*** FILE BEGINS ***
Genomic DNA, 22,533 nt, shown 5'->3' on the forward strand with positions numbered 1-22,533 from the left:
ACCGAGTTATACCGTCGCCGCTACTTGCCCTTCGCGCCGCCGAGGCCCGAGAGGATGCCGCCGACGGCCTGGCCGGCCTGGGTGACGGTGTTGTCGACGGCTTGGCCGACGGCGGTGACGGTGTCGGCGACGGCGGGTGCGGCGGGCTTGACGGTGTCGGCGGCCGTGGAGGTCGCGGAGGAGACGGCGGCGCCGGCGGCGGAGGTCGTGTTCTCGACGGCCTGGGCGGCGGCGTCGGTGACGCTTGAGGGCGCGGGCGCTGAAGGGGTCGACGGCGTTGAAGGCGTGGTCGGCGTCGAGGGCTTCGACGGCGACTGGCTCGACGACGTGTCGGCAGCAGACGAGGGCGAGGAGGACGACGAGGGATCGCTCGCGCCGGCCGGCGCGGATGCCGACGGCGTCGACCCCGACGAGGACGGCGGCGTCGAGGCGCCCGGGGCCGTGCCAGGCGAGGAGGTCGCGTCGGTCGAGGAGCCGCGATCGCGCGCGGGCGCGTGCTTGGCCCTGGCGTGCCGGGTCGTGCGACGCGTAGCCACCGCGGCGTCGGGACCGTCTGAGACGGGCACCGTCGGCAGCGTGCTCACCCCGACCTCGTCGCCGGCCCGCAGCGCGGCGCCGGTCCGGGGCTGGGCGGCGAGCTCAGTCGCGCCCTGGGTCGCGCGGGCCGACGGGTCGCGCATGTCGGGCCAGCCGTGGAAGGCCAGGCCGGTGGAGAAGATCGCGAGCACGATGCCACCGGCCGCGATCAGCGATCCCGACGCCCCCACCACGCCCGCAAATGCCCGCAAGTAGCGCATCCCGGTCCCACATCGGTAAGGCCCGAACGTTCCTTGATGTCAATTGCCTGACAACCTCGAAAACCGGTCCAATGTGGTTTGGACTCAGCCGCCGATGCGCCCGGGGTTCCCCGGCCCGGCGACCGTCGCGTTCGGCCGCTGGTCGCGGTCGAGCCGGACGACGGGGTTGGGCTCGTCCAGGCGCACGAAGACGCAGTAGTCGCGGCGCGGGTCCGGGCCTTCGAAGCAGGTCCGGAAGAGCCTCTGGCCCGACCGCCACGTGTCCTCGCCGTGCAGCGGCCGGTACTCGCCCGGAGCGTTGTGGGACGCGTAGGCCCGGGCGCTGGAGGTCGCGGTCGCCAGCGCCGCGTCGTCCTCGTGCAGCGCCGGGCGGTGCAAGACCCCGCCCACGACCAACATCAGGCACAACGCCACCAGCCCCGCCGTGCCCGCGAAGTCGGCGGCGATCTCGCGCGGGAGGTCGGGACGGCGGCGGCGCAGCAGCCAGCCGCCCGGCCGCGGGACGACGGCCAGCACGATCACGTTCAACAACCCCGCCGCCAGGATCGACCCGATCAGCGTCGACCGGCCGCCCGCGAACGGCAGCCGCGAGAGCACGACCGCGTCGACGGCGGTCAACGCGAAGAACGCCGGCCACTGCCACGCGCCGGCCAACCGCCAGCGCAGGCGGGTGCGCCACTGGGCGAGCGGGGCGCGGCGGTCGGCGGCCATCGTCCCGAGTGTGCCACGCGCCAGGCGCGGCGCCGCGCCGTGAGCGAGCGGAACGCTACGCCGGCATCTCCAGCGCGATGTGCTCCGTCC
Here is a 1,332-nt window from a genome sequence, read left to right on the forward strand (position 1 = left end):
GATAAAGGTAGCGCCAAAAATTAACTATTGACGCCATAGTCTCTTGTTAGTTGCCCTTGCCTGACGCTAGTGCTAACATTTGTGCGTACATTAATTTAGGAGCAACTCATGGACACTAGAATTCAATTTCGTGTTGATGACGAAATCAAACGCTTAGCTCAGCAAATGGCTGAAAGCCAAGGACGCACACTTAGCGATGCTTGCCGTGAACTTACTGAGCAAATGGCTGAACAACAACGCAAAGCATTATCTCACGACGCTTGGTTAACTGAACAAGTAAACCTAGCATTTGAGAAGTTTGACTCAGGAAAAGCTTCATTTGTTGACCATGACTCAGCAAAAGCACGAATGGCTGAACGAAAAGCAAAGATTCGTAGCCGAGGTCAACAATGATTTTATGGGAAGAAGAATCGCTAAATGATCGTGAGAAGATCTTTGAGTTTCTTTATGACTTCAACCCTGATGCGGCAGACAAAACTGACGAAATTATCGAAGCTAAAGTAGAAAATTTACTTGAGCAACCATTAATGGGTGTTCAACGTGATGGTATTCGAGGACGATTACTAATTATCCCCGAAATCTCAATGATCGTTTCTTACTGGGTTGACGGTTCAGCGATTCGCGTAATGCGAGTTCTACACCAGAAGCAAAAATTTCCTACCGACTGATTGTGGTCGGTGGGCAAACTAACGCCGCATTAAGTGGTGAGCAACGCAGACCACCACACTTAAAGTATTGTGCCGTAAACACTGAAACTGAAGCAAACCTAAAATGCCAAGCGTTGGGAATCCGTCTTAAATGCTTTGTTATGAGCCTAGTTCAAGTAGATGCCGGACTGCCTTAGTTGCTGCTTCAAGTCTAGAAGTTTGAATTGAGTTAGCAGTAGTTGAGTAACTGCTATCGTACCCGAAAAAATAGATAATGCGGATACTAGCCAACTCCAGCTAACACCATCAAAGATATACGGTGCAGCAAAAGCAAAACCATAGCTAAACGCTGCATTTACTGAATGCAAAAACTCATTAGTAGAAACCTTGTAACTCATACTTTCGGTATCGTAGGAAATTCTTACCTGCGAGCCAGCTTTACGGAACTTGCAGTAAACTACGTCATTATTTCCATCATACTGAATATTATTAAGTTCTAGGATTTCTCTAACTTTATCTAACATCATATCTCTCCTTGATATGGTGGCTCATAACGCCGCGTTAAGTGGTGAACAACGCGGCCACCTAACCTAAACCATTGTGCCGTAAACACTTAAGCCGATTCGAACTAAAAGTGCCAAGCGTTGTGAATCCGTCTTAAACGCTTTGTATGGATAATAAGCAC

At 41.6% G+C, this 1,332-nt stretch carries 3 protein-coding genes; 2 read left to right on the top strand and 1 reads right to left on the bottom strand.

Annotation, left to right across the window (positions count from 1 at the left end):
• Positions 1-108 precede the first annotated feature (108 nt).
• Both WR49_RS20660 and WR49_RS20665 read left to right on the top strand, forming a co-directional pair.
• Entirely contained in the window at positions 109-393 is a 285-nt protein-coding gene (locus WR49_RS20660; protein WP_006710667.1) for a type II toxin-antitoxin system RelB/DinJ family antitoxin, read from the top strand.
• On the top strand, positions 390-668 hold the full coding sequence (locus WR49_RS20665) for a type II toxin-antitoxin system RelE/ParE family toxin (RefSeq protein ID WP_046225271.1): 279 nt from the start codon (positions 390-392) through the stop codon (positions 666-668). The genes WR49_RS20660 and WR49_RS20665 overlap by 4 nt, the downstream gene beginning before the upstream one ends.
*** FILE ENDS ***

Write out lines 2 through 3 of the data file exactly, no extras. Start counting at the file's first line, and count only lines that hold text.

ACCGAGTTATACCGTCGCCGCTACTTGCCCTTCGCGCCGCCGAGGCCCGAGAGGATGCCGCCGACGGCCTGGCCGGCCTGGGTGACGGTGTTGTCGACGGCTTGGCCGACGGCGGTGACGGTGTCGGCGACGGCGGGTGCGGCGGGCTTGACGGTGTCGGCGGCCGTGGAGGTCGCGGAGGAGACGGCGGCGCCGGCGGCGGAGGTCGTGTTCTCGACGGCCTGGGCGGCGGCGTCGGTGACGCTTGAGGGCGCGGGCGCTGAAGGGGTCGACGGCGTTGAAGGCGTGGTCGGCGTCGAGGGCTTCGACGGCGACTGGCTCGACGACGTGTCGGCAGCAGACGAGGGCGAGGAGGACGACGAGGGATCGCTCGCGCCGGCCGGCGCGGATGCCGACGGCGTCGACCCCGACGAGGACGGCGGCGTCGAGGCGCCCGGGGCCGTGCCAGGCGAGGAGGTCGCGTCGGTCGAGGAGCCGCGATCGCGCGCGGGCGCGTGCTTGGCCCTGGCGTGCCGGGTCGTGCGACGCGTAGCCACCGCGGCGTCGGGACCGTCTGAGACGGGCACCGTCGGCAGCGTGCTCACCCCGACCTCGTCGCCGGCCCGCAGCGCGGCGCCGGTCCGGGGCTGGGCGGCGAGCTCAGTCGCGCCCTGGGTCGCGCGGGCCGACGGGTCGCGCATGTCGGGCCAGCCGTGGAAGGCCAGGCCGGTGGAGAAGATCGCGAGCACGATGCCACCGGCCGCGATCAGCGATCCCGACGCCCCCACCACGCCCGCAAATGCCCGCAAGTAGCGCATCCCGGTCCCACATCGGTAAGGCCCGAACGTTCCTTGATGTCAATTGCCTGACAACCTCGAAAACCGGTCCAATGTGGTTTGGACTCAGCCGCCGATGCGCCCGGGGTTCCCCGGCCCGGCGACCGTCGCGTTCGGCCGCTGGTCGCGGTCGAGCCGGACGACGGGGTTGGGCTCGTCCAGGCGCACGAAGACGCAGTAGTCGCGGCGCGGGTCCGGGCCTTCGAAGCAGGTCCGGAAGAGCCTCTGGCCCGACCGCCACGTGTCCTCGCCGTGCAGCGGCCGGTACTCGCCCGGAGCGTTGTGGGACGCGTAGGCCCGGGCGCTGGAGGTCGCGGTCGCCAGCGCCGCGTCGTCCTCGTGCAGCGCCGGGCGGTGCAAGACCCCGCCCACGACCAACATCAGGCACAACGCCACCAGCCCCGCCGTGCCCGCGAAGTCGGCGGCGATCTCGCGCGGGAGGTCGGGACGGCGGCGGCGCAGCAGCCAGCCGCCCGGCCGCGGGACGACGGCCAGCACGATCACGTTCAACAACCCCGCCGCCAGGATCGACCCGATCAGCGTCGACCGGCCGCCCGCGAACGGCAGCCGCGAGAGCACGACCGCGTCGACGGCGGTCAACGCGAAGAACGCCGGCCACTGCCACGCGCCGGCCAACCGCCAGCGCAGGCGGGTGCGCCACTGGGCGAGCGGGGCGCGGCGGTCGGCGGCCATCGTCCCGAGTGTGCCACGCGCCAGGCGCGGCGCCGCGCCGTGAGCGAGCGGAACGCTACGCCGGCATCTCCAGCGCGATGTGCTCCGTCC
Here is a 1,332-nt window from a genome sequence, read left to right on the forward strand (position 1 = left end):